I do know that I have an enormous amount of fun waiting for things to unfold. Pleasure in this spot in itself is not so different from the preponderance of writers. I’m not alone in the enjoyment of the rough draft. We all have fun.

Now please don’t jump to the conclusion that my days are pain-free at this stage. They are not. However, I will say that during the rough draft, my eternal quest for the perfect word is somewhat lessened, but this draft is more for situations, plot, and digging my characters into and out of trouble.

As I said, the bottom line point is this – the rough draft is fun.

After the rough draft comes editing.

Several of my writer friends loathe this part. Editing is the point at which we throw things away and cut stuff out, all because the words don’t quite belong in this particular work. Many writers wail, ululate, and lament how unfair life is that they have to hack away some of their best work. But they must keep in mind the truism, “If life were fair, there would be no surgery.” Hell, I will go even further. If life was fair, I would be six feet tall, devilishly handsome, and have a dimple in my chin. I wouldn’t have grown older either.

But alas, I’m not; not this either; not even a hint of one. And son-of-a-bitch, I did get older. So cutting I must go, yes editing I must go, high ho the dairy oh …

The difference in me, compared to other writers, is this. While it does pain me to scribble and scratch-out the dead passages from my manuscripts, It enthralls me with how my Work In Progress (my WIP) reads once I toss out those words. One of the constants in my world of writing is this: my craft always flows better after I go a few rounds with a professional editor.

Oh. I’m not there yet. I’m still talking about self-editing.

Anyway, during the editing portion, I dive deep, looking for that perfect word. What I love about this part is my WIP takes on more vibrant color and fleshes out more. All this to help the readers envision the things I’ve written. There is a by-product at this stage; I learn new words and increase my vocabulary. Words have always fascinated me. In the next edit, I tie-up lose ends and close any open plot loops.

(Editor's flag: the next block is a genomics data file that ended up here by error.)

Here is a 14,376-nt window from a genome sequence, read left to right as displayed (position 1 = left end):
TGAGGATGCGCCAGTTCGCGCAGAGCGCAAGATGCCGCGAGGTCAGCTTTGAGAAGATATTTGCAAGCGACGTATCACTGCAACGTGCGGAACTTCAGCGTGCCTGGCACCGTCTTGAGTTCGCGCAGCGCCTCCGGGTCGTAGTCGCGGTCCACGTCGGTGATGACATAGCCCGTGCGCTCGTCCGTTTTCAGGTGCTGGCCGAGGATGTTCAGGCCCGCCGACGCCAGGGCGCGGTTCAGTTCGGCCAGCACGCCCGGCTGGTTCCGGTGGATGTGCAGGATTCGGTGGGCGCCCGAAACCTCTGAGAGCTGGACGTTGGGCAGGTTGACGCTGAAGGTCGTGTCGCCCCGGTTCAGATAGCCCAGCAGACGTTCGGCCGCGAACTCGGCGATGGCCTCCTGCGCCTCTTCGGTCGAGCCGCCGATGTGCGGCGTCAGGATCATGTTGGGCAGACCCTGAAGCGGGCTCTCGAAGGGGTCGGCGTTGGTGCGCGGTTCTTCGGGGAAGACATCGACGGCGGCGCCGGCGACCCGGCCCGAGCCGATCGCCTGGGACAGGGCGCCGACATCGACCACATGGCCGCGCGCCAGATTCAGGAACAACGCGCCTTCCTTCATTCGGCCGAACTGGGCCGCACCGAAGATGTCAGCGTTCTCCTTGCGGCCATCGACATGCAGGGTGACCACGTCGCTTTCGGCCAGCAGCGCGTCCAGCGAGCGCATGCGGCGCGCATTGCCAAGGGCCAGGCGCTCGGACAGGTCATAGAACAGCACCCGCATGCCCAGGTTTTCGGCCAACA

The last self-edits polish the work, and then it’s ready for me to send off to an agent or professional editor. More magic happens with them. These people are vital to the success of any written project. Their fresh eyes, along with their massive intellect and incredible insight, help me reach the vision I had throughout the project.

After all their fresh eyes dissect it, the work may be ready to publish, and I loved every step in the process.

I am at this point with my next novel, The Great-Zero Sum. I am so close that the cover reveal is going to be this week. I love the cover, and I think you will too. The only people who have seen so far are the designer, Jojo W. Shelly, and I.

So, stand by. Big things are happening – I will reveal the cover and then comes release day.

The Great Zero-Sum Is on the way!

I forgot one thing. Thanks to all of you who clicked the subscribe button. Some of you, however, did not confirm your subscription. If you would click again so the computer can confirm you, it would be fantastic. If you don’t confirm, I can’t send any notifications to you. So remember, Click to subscribe, AND click to confirm.


Life at our house

Well, breakfast is over, and boy it was about as fun as a kick in the scrotal sack.

Between getting the cereal, eggs, milk, applesauce, mopping spills, and the hunt for silverware, it was exhausting. (The kids lose more flatware than … I think I’ve purchased enough cheap cutlery to outfit an entire college dorm floor for a year.) I can’t leave out the marathon scream from the youngest daughter because she wanted to make sure every person who had ever lived heard her, even if they had been grave bound for centuries. Your ears may even now hear a faint remnant echo of her blood coagulating from the effort she used to produce the scream.

My apologies if the noise perforated any eardrums. I finally had to turn my hearing aids off to pick the tyke up, put her in my bedroom, and close the door. We need a soundproof room where I can stick a child when they turn up the volume like that. It would also be great for me to sit in while I blather about as a result of living in the house with everyone.